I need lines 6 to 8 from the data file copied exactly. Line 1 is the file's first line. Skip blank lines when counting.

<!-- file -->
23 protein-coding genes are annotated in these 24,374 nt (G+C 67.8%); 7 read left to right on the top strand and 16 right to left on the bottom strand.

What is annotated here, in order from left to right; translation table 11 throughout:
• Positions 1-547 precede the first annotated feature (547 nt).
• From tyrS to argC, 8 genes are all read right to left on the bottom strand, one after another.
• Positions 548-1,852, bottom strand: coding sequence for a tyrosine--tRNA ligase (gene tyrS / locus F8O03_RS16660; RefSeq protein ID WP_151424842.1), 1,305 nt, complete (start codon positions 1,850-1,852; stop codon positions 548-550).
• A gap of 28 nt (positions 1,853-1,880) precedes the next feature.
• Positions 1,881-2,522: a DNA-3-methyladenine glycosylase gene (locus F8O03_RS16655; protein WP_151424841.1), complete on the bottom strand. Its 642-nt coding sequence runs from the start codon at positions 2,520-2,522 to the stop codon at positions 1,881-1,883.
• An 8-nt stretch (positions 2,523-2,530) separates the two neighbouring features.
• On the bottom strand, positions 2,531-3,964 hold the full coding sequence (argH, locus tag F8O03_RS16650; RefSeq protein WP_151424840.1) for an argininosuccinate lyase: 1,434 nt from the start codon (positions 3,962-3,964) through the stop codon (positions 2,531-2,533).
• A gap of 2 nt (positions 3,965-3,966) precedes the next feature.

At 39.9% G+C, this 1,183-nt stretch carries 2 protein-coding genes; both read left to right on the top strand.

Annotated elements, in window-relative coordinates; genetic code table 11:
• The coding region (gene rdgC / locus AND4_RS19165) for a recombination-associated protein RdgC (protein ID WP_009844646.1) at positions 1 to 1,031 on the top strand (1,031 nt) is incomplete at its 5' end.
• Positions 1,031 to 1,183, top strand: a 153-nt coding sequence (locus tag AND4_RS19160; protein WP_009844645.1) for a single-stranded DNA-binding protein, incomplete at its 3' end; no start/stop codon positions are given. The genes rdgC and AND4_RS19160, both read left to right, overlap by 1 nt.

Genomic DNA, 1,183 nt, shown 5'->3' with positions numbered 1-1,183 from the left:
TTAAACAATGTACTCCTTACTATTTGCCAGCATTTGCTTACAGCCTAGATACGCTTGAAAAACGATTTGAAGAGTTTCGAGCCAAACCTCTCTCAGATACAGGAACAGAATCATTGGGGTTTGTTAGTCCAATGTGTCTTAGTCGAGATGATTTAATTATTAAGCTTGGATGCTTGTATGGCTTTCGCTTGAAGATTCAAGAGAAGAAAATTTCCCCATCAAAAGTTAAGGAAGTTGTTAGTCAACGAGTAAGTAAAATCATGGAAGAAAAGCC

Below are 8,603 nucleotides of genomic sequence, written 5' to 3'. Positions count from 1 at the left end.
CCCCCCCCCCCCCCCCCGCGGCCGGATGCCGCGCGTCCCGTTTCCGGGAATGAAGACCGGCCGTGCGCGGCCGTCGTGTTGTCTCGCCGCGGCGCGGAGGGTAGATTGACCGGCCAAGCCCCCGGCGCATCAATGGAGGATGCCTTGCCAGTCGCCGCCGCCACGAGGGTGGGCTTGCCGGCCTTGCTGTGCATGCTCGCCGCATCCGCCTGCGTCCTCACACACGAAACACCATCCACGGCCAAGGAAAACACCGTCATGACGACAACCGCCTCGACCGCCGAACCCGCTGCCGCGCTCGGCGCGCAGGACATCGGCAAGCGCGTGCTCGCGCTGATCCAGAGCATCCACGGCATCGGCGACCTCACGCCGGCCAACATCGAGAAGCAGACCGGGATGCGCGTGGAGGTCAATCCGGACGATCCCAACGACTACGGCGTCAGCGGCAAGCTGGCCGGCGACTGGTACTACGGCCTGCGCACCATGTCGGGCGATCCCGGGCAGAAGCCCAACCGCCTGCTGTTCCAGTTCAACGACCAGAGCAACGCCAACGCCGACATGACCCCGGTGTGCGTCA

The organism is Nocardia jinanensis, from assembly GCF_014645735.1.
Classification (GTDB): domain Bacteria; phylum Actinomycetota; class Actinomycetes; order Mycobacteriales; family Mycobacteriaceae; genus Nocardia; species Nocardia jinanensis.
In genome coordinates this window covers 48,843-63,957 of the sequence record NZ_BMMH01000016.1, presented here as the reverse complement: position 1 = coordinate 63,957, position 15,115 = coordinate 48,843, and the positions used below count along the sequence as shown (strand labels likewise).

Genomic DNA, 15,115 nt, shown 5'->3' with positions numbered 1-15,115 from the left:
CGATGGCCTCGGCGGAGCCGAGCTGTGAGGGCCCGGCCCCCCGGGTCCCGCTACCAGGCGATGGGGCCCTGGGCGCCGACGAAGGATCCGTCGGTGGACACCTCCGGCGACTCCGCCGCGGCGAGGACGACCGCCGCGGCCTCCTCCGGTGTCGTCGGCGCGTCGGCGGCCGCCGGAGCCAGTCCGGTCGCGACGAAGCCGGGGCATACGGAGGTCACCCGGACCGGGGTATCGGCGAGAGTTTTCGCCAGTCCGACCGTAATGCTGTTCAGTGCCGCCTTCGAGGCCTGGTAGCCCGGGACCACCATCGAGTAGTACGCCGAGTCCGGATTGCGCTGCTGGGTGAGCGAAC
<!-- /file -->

• A gap of 28 nt (positions 1,853-1,880) precedes the next feature.
• Positions 1,881-2,522: a DNA-3-methyladenine glycosylase gene (locus F8O03_RS16655; protein WP_151424841.1), complete on the bottom strand. Its 642-nt coding sequence runs from the start codon at positions 2,520-2,522 to the stop codon at positions 1,881-1,883.
• An 8-nt stretch (positions 2,523-2,530) separates the two neighbouring features.